Efforts underway to keep boat ramps open at Cave Run Lake

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By Kentucky Department of Fish and Wildlife

A series of chemical treatments designed to keep boat ramps free of hydrilla at Cave Run Lake is now underway.

Hydrilla is an invasive aquatic weed that grows quickly, choking out other vegetation and impacting fish populations. First discovered in Cave Run Lake near Morehead in 2016, the weed quickly spread from Alfrey bank and Zilpo Flats to other areas of the lake.

Biologists believe the fragments of hydrilla hitch-hiked from a boat into the lake. Fragments attached to a boat can remain viable for five days after it is taken out of the water. Fragments as small as one inch have a 50 percent chance of survival in a new lake. Thick mats of hydrilla impede boating and can damage motors.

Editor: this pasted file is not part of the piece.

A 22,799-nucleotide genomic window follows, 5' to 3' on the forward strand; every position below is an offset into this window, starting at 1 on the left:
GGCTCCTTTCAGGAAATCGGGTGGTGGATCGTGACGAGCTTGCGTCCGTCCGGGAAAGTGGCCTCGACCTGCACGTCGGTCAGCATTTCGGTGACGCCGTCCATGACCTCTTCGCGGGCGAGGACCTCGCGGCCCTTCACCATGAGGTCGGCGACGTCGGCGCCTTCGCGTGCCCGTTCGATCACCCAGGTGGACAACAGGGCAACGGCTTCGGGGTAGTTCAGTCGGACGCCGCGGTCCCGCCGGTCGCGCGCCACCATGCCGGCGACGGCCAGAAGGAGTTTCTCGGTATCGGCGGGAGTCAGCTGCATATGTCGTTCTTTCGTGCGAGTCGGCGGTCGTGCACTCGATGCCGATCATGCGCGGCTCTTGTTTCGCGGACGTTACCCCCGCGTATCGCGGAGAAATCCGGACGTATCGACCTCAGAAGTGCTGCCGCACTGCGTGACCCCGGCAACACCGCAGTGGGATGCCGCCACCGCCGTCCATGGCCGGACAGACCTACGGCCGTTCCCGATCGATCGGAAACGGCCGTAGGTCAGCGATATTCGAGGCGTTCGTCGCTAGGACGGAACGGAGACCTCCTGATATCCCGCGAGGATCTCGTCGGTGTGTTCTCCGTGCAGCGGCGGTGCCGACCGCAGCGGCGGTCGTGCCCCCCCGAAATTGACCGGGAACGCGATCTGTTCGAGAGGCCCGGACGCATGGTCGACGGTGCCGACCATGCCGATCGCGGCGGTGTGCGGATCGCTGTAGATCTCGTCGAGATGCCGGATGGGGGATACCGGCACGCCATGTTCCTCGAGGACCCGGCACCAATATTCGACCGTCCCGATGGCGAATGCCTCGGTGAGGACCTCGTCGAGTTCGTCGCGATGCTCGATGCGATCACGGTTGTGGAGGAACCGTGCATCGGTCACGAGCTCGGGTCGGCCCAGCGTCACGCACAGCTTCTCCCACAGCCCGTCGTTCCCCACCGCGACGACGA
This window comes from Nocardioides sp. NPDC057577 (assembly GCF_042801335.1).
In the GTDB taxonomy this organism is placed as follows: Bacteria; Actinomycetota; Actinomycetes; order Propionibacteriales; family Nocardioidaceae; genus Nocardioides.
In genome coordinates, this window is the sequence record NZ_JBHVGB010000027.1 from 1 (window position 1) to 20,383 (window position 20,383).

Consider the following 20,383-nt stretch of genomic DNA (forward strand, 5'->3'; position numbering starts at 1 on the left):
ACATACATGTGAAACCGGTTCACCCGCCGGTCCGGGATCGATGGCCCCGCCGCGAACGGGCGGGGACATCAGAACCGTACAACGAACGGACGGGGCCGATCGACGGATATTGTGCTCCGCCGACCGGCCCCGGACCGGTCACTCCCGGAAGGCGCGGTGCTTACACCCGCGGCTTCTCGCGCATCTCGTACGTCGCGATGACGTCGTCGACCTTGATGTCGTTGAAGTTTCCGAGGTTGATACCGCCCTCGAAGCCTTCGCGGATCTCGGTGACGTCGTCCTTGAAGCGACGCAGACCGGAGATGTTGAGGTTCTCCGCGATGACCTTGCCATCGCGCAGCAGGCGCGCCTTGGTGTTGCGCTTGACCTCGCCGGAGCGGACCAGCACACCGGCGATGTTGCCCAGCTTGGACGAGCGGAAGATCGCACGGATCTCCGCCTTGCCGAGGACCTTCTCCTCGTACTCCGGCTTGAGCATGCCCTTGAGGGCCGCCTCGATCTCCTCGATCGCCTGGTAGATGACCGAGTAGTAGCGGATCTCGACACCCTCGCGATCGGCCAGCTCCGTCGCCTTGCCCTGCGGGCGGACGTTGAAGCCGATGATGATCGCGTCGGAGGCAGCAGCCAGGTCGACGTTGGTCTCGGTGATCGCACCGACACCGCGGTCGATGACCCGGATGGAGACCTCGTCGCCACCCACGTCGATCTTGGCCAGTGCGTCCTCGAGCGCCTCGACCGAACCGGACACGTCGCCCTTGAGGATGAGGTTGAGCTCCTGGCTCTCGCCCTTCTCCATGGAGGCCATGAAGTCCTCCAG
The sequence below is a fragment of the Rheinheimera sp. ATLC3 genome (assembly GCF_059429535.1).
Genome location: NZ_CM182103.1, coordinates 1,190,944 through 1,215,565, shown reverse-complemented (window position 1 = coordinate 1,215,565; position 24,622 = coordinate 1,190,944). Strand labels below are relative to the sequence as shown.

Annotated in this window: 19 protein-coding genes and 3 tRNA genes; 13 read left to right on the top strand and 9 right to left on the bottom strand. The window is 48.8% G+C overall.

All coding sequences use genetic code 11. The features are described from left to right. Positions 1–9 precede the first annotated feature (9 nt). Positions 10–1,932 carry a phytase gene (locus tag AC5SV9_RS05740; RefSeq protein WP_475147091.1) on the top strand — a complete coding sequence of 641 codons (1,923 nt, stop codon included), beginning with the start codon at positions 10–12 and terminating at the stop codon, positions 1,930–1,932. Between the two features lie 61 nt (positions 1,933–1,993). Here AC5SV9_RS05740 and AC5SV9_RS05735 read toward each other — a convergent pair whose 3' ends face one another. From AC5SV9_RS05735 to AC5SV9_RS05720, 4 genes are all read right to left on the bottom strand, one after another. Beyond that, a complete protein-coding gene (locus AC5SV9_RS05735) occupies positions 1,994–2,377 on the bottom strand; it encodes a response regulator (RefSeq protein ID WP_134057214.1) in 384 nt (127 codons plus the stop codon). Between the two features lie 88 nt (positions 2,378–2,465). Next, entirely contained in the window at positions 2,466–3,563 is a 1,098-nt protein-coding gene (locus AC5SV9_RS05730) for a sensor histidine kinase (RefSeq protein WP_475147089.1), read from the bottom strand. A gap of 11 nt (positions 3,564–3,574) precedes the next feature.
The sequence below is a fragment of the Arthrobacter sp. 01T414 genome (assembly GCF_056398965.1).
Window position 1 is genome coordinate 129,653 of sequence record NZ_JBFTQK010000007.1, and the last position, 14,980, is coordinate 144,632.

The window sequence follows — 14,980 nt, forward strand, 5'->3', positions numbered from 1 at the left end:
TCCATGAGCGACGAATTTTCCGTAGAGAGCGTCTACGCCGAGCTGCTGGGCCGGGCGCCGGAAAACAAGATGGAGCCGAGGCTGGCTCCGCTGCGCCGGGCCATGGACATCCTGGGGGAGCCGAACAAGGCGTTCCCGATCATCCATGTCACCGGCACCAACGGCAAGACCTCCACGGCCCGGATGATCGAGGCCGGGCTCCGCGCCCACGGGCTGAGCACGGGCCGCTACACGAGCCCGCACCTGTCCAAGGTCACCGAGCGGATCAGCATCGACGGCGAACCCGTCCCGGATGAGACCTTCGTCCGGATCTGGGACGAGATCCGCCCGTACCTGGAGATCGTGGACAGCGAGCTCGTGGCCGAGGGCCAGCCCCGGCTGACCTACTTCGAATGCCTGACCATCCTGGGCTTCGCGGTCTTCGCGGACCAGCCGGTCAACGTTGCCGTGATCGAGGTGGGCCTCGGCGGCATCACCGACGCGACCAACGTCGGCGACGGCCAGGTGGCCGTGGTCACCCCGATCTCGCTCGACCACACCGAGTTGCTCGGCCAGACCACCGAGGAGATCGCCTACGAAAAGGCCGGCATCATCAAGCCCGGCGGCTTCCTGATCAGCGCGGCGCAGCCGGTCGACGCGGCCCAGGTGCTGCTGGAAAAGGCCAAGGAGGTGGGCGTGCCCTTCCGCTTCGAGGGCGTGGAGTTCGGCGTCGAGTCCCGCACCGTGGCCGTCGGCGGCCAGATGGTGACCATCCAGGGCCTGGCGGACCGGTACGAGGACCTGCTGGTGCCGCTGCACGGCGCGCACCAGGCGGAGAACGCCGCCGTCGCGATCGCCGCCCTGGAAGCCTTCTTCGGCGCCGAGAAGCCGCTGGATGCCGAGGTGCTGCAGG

Treatments to eradicate hydrilla began last month around the Clay Lick, Warix, Alfrey and Zilpo boat ramps. The next treatment is scheduled for this week.

The pelletized compound applied from boat-mounted spreaders breaks down quickly after its initial application. It is not harmful to humans, pets, macroinvertebrates, reptiles, amphibians or fish. It will not affect water supplies.

Boaters will notice dead aquatic vegetation in treated areas. Due to the high cost of the chemical, however, only areas around boat ramps will receive the treatment.

The Kentucky Department of Fish and Wildlife Resources urges all boaters using Cave Run Lake to take a few precautions after taking their boat out of the water:

Inspect the boat, bilge, drywells, trailers, motors and all recreation equipment for plant fragments and remove them before leaving the area.

Drain livewells and bilge areas at the lake. Leave them open to dry.

Wait five days before launching your boat into a lake that does not have hydrilla.

If possible, steam clean your boat after leaving an infested lake.

For more information about stopping the spread of invasive species in Kentucky’s waterways, go online to stopaquatichitchhikers.org. n